Germany, France, Italy and Spain became the latest countries to suspend use of the vaccine even as a third wave of the pandemic threatens the continent.
ROME — As a third wave of the pandemic crashes over Europe, questions about the safety of one of the continent’s most commonly available vaccines led Germany, France, Italy and Spain to temporarily halt its use on Monday. The suspensions created further chaos in inoculation rollouts even as new coronavirus variants continue to spread.
The decisions followed reports that a handful of people who had received the vaccine, made by AstraZeneca, had developed fatal brain hemorrhages and blood clots.
The company has strongly defended its vaccine, saying that there is “no evidence” of increased risk of blood clots or hemorrhages among the more than 17 million people who have received the shot in the European Union and the United Kingdom.
“The safety of all is our first priority,” AstraZeneca said in a statement Monday. “We are working with national health authorities and European officials and look forward to their assessment later this week.”
The timing of the pause in inoculations by some of Europe’s largest countries — which followed a flurry of similar actions by Denmark, Norway and several others — could not have been worse.
Europe’s vaccine rollouts already lag far behind those in Britain and the United States, and there is dawning realization that much of the continent is suffering a third wave of infections. Leading immunologists fretted on Monday that the decision by several of Europe’s leading nations to suspend the use of AstraZeneca would make vaccination efforts even harder by emboldening vaccine skeptics in countries where they are particularly entrenched.
The European Medicines Agency and the World Health Organization warned against an exodus from vaccines that would undermine rollout efforts at a pivotal moment.
“We do not want people to panic,” the W.H.O.’s chief scientist, Soumya Swaminathan, said at a news conference, adding that no link had been found between the clotting disorders reported in some countries and COVID-19 shots. A W.H.O. advisory committee plans to meet on Tuesday to discuss the vaccine.
The European Medicines Agency, or E.M.A., said Monday that it would continue to investigate a possible connection between the AstraZeneca shots and blood clots or bleeding in the brain. But the agency said the numbers of such problems reported in vaccinated people did not seem higher than those usually seen in the general population. Germany, for instance, reported seven cases of a “rare cerebral vein thrombosis” out of 1.6 million people who received the vaccine there.
“While its investigation is ongoing, E.M.A. currently remains of the view that the benefits of the AstraZeneca vaccine in preventing COVID-19, with its associated risk of hospitalization and death, outweigh the risks of side effects,” the agency said.
The European Union bet heavily on AstraZeneca, a British-Swedish company, last year.
In France, where AstraZeneca is being relied on to accelerate the country’s vaccination campaign, and where top officials had urged people to trust the vaccine only days ago, President Emmanuel Macron called the suspension a “precaution” and expressed “hope of quickly picking them up again.”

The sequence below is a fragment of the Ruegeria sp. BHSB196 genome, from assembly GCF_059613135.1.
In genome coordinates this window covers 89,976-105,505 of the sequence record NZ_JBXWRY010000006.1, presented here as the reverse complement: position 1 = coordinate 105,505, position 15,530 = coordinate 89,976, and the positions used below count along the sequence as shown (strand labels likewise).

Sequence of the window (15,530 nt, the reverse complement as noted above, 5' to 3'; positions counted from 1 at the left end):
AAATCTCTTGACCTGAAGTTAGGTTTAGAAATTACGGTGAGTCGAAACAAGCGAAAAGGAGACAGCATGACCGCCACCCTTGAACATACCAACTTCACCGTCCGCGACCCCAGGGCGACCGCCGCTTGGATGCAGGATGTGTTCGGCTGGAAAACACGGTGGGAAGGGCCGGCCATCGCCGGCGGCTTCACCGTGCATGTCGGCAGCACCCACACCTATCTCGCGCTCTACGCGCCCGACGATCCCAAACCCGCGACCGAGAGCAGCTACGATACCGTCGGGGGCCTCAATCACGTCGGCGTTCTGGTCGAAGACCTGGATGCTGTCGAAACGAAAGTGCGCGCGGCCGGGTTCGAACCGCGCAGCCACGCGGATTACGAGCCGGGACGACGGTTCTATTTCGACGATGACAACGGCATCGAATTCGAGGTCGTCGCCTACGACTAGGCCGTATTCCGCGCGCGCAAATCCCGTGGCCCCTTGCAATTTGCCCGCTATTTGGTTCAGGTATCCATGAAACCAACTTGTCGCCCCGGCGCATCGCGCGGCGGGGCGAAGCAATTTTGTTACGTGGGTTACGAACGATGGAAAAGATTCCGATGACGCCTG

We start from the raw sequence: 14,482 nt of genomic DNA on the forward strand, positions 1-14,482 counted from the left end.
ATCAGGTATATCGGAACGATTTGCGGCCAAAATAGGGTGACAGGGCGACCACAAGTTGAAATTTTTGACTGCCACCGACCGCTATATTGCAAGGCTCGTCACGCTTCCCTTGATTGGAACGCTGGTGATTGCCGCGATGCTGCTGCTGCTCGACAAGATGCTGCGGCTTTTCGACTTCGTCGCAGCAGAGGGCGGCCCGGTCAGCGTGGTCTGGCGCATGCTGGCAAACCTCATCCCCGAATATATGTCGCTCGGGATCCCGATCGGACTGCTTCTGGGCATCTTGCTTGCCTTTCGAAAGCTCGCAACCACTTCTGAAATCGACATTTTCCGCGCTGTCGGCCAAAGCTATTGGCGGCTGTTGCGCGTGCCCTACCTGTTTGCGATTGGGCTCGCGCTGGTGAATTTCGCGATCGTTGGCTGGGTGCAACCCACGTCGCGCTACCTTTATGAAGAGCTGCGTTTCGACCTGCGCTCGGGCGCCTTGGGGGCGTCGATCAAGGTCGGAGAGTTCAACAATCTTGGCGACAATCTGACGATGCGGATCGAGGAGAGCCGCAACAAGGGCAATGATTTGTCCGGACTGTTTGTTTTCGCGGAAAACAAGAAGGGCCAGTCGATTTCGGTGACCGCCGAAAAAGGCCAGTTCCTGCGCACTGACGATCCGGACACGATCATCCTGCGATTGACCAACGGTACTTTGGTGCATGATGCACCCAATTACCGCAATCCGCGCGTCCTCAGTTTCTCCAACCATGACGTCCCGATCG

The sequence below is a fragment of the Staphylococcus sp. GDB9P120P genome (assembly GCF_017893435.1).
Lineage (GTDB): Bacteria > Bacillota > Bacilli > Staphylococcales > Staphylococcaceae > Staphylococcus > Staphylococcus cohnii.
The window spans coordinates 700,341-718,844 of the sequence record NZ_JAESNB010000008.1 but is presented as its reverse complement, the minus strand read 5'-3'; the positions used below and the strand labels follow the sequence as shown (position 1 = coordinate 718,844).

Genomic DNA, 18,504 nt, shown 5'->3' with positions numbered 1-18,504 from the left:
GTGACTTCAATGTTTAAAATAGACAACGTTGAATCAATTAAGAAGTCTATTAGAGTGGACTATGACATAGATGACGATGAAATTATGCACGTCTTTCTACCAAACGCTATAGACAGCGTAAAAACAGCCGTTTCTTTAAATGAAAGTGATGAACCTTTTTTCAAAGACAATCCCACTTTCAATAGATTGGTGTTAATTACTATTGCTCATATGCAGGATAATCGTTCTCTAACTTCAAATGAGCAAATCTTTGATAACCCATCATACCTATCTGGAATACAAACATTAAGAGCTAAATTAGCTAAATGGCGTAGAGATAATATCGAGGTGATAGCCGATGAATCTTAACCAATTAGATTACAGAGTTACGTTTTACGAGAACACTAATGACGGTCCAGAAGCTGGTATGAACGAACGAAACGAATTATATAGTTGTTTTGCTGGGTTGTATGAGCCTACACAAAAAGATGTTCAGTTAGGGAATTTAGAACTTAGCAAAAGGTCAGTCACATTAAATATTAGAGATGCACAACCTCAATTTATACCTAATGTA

In Italy, police on Monday began seizing nearly 400,000 doses of AstraZeneca vaccine on the orders of local prosecutors investigating the death of a teacher who had received the vaccine. The Italian Medicines Agency said in a statement that the suspension of the vaccine, among the most commonly distributed in the country, was “precautionary and temporary.” Its director, Nicola Magrini, said on television Monday night that “there is no reason to instill doubts at this moment and to lead people to prefer one vaccine over another.”
“We are confident that after the investigation by the E.M.A. we can pick it up,” said Cesare Buquicchio, a spokesman for Italy’s health minister.
In Germany, which had previously supported the vaccine despite other countries’ concerns, the health minister, Jens Spahn, called the decision to pause shots “a purely precautionary measure.” More than 1.6 million doses of AstraZeneca have been administered in Germany, which has relied heavily on the BioNTech-Pfizer vaccine.
But the country’s Paul Ehrlich Institute said the country decided to suspend AstraZeneca shots because cases of a “rare cerebral vein thrombosis” had been reported in the country following vaccinations.
Mr. Spahn acknowledged the seven cases of thrombosis made it very rare, but he defended the decision to pause shots as necessary to ensure trust in the vaccine moving ahead.
“For nearly everybody there is no risk, but a connection cannot be fully ruled out,” Mr. Spahn said. “That is why we decided to make this decision.”
Spain followed suit Monday night. At news conference, Carolina Darias, Spain’s health minister, said she had been in touch with European counterparts before ordering a two-week suspension of the vaccine. That should give time for the relevant medical agencies “to offer responses” about the cases of thrombosis recently detected, she said.
Throughout Europe, officials and immunologists worried that the actions would cost vital time in the race against fast-spreading variants.
“This is a catastrophe,” said Heike Werner, the minister for health in the eastern German state of Thuringia, who was already grappling with learning that her region would receive just 9,600 of 31,200 doses of AstraZeneca because of a reported shortage of supplies. “Many people are desperately waiting for this vaccine.”
Roberto Burioni, a leading Italian virologist, voiced his worries on Twitter that people would now avoid the vaccine.